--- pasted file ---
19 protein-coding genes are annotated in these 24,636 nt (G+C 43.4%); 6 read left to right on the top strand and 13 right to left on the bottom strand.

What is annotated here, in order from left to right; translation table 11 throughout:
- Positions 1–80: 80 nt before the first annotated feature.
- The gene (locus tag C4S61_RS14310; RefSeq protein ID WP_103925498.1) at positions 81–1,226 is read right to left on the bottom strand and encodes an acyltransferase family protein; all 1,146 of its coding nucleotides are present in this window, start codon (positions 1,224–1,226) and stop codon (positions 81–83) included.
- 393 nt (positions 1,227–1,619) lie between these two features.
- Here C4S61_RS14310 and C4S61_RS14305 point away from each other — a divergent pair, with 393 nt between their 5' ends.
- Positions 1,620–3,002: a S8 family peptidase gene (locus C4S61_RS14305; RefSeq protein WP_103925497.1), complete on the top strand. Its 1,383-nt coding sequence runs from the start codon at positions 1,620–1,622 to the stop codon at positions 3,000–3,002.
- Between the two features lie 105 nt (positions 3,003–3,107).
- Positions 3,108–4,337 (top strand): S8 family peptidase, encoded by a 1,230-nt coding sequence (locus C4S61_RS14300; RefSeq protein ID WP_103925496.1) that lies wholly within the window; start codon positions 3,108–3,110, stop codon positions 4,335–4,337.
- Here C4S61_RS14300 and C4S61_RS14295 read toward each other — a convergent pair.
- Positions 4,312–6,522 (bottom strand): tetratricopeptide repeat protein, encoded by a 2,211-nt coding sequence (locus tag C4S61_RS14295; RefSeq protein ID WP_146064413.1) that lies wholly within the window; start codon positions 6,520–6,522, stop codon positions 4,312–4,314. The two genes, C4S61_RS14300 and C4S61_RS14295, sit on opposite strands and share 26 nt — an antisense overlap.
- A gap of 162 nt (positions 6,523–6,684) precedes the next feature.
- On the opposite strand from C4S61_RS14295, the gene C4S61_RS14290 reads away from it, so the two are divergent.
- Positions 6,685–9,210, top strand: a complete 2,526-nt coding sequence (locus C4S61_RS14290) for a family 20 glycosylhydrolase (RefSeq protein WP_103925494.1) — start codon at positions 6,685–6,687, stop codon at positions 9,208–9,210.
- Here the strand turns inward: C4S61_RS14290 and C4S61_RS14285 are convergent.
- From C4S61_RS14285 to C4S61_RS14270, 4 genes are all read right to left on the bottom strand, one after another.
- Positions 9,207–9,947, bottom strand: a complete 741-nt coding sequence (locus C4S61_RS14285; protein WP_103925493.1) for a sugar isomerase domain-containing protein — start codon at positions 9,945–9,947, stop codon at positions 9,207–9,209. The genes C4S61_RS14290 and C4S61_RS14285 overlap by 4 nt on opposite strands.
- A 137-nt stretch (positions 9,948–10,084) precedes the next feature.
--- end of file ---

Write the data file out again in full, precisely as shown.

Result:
19 protein-coding genes are annotated in these 24,636 nt (G+C 43.4%); 6 read left to right on the top strand and 13 right to left on the bottom strand.

What is annotated here, in order from left to right; translation table 11 throughout:
- Positions 1–80: 80 nt before the first annotated feature.
- The gene (locus tag C4S61_RS14310; RefSeq protein ID WP_103925498.1) at positions 81–1,226 is read right to left on the bottom strand and encodes an acyltransferase family protein; all 1,146 of its coding nucleotides are present in this window, start codon (positions 1,224–1,226) and stop codon (positions 81–83) included.
- 393 nt (positions 1,227–1,619) lie between these two features.
- Here C4S61_RS14310 and C4S61_RS14305 point away from each other — a divergent pair, with 393 nt between their 5' ends.
- Positions 1,620–3,002: a S8 family peptidase gene (locus C4S61_RS14305; RefSeq protein WP_103925497.1), complete on the top strand. Its 1,383-nt coding sequence runs from the start codon at positions 1,620–1,622 to the stop codon at positions 3,000–3,002.
- Between the two features lie 105 nt (positions 3,003–3,107).
- Positions 3,108–4,337 (top strand): S8 family peptidase, encoded by a 1,230-nt coding sequence (locus C4S61_RS14300; RefSeq protein ID WP_103925496.1) that lies wholly within the window; start codon positions 3,108–3,110, stop codon positions 4,335–4,337.
- Here C4S61_RS14300 and C4S61_RS14295 read toward each other — a convergent pair.
- Positions 4,312–6,522 (bottom strand): tetratricopeptide repeat protein, encoded by a 2,211-nt coding sequence (locus tag C4S61_RS14295; RefSeq protein ID WP_146064413.1) that lies wholly within the window; start codon positions 6,520–6,522, stop codon positions 4,312–4,314. The two genes, C4S61_RS14300 and C4S61_RS14295, sit on opposite strands and share 26 nt — an antisense overlap.
- A gap of 162 nt (positions 6,523–6,684) precedes the next feature.
- On the opposite strand from C4S61_RS14295, the gene C4S61_RS14290 reads away from it, so the two are divergent.
- Positions 6,685–9,210, top strand: a complete 2,526-nt coding sequence (locus C4S61_RS14290) for a family 20 glycosylhydrolase (RefSeq protein WP_103925494.1) — start codon at positions 6,685–6,687, stop codon at positions 9,208–9,210.
- Here the strand turns inward: C4S61_RS14290 and C4S61_RS14285 are convergent.
- From C4S61_RS14285 to C4S61_RS14270, 4 genes are all read right to left on the bottom strand, one after another.
- Positions 9,207–9,947, bottom strand: a complete 741-nt coding sequence (locus C4S61_RS14285; protein WP_103925493.1) for a sugar isomerase domain-containing protein — start codon at positions 9,945–9,947, stop codon at positions 9,207–9,209. The genes C4S61_RS14290 and C4S61_RS14285 overlap by 4 nt on opposite strands.
- A 137-nt stretch (positions 9,948–10,084) precedes the next feature.